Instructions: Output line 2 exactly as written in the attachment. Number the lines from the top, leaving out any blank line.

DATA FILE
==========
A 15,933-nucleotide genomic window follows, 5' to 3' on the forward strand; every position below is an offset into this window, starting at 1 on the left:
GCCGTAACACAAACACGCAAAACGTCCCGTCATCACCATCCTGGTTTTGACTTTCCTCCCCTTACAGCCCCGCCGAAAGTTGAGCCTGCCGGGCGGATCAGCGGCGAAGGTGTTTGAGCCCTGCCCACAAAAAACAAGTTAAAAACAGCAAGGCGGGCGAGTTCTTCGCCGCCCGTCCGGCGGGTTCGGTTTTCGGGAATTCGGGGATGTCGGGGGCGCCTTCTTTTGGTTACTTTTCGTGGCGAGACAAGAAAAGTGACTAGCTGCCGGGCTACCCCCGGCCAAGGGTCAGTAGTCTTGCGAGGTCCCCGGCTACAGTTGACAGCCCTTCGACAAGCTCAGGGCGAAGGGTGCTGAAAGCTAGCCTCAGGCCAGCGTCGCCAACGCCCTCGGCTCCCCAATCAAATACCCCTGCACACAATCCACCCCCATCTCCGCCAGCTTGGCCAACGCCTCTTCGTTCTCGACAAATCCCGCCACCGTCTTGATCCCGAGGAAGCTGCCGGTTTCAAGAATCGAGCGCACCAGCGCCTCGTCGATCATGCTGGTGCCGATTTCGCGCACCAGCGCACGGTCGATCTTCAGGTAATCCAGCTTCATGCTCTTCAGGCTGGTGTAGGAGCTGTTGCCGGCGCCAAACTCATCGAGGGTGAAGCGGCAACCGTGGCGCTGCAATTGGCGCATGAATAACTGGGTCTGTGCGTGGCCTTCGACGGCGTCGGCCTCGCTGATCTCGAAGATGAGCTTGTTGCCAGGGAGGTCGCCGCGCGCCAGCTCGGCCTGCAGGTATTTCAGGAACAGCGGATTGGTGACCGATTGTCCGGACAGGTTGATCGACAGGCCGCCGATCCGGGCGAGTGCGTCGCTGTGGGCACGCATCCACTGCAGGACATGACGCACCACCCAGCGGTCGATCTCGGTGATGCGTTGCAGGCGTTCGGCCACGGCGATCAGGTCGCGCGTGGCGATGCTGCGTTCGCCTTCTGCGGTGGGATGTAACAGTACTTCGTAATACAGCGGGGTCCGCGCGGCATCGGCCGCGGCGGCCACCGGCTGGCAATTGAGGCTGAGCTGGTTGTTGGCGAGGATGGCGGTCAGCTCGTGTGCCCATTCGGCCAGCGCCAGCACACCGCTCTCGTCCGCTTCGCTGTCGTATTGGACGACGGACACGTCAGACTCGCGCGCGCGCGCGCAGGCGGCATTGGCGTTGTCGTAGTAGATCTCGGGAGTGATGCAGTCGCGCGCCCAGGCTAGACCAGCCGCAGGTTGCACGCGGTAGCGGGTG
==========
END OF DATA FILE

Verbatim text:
GCCGTAACACAAACACGCAAAACGTCCCGTCATCACCATCCTGGTTTTGACTTTCCTCCCCTTACAGCCCCGCCGAAAGTTGAGCCTGCCGGGCGGATCAGCGGCGAAGGTGTTTGAGCCCTGCCCACAAAAAACAAGTTAAAAACAGCAAGGCGGGCGAGTTCTTCGCCGCCCGTCCGGCGGGTTCGGTTTTCGGGAATTCGGGGATGTCGGGGGCGCCTTCTTTTGGTTACTTTTCGTGGCGAGACAAGAAAAGTGACTAGCTGCCGGGCTACCCCCGGCCAAGGGTCAGTAGTCTTGCGAGGTCCCCGGCTACAGTTGACAGCCCTTCGACAAGCTCAGGGCGAAGGGTGCTGAAAGCTAGCCTCAGGCCAGCGTCGCCAACGCCCTCGGCTCCCCAATCAAATACCCCTGCACACAATCCACCCCCATCTCCGCCAGCTTGGCCAACGCCTCTTCGTTCTCGACAAATCCCGCCACCGTCTTGATCCCGAGGAAGCTGCCGGTTTCAAGAATCGAGCGCACCAGCGCCTCGTCGATCATGCTGGTGCCGATTTCGCGCACCAGCGCACGGTCGATCTTCAGGTAATCCAGCTTCATGCTCTTCAGGCTGGTGTAGGAGCTGTTGCCGGCGCCAAACTCATCGAGGGTGAAGCGGCAACCGTGGCGCTGCAATTGGCGCATGAATAACTGGGTCTGTGCGTGGCCTTCGACGGCGTCGGCCTCGCTGATCTCGAAGATGAGCTTGTTGCCAGGGAGGTCGCCGCGCGCCAGCTCGGCCTGCAGGTATTTCAGGAACAGCGGATTGGTGACCGATTGTCCGGACAGGTTGATCGACAGGCCGCCGATCCGGGCGAGTGCGTCGCTGTGGGCACGCATCCACTGCAGGACATGACGCACCACCCAGCGGTCGATCTCGGTGATGCGTTGCAGGCGTTCGGCCACGGCGATCAGGTCGCGCGTGGCGATGCTGCGTTCGCCTTCTGCGGTGGGATGTAACAGTACTTCGTAATACAGCGGGGTCCGCGCGGCATCGGCCGCGGCGGCCACCGGCTGGCAATTGAGGCTGAGCTGGTTGTTGGCGAGGATGGCGGTCAGCTCGTGTGCCCATTCGGCCAGCGCCAGCACACCGCTCTCGTCCGCTTCGCTGTCGTATTGGACGACGGACACGTCAGACTCGCGCGCGCGCGCGCAGGCGGCATTGGCGTTGTCGTAGTAGATCTCGGGAGTGATGCAGTCGCGCGCCCAGGCTAGACCAGCCGCAGGTTGCACGCGGTAGCGGGTG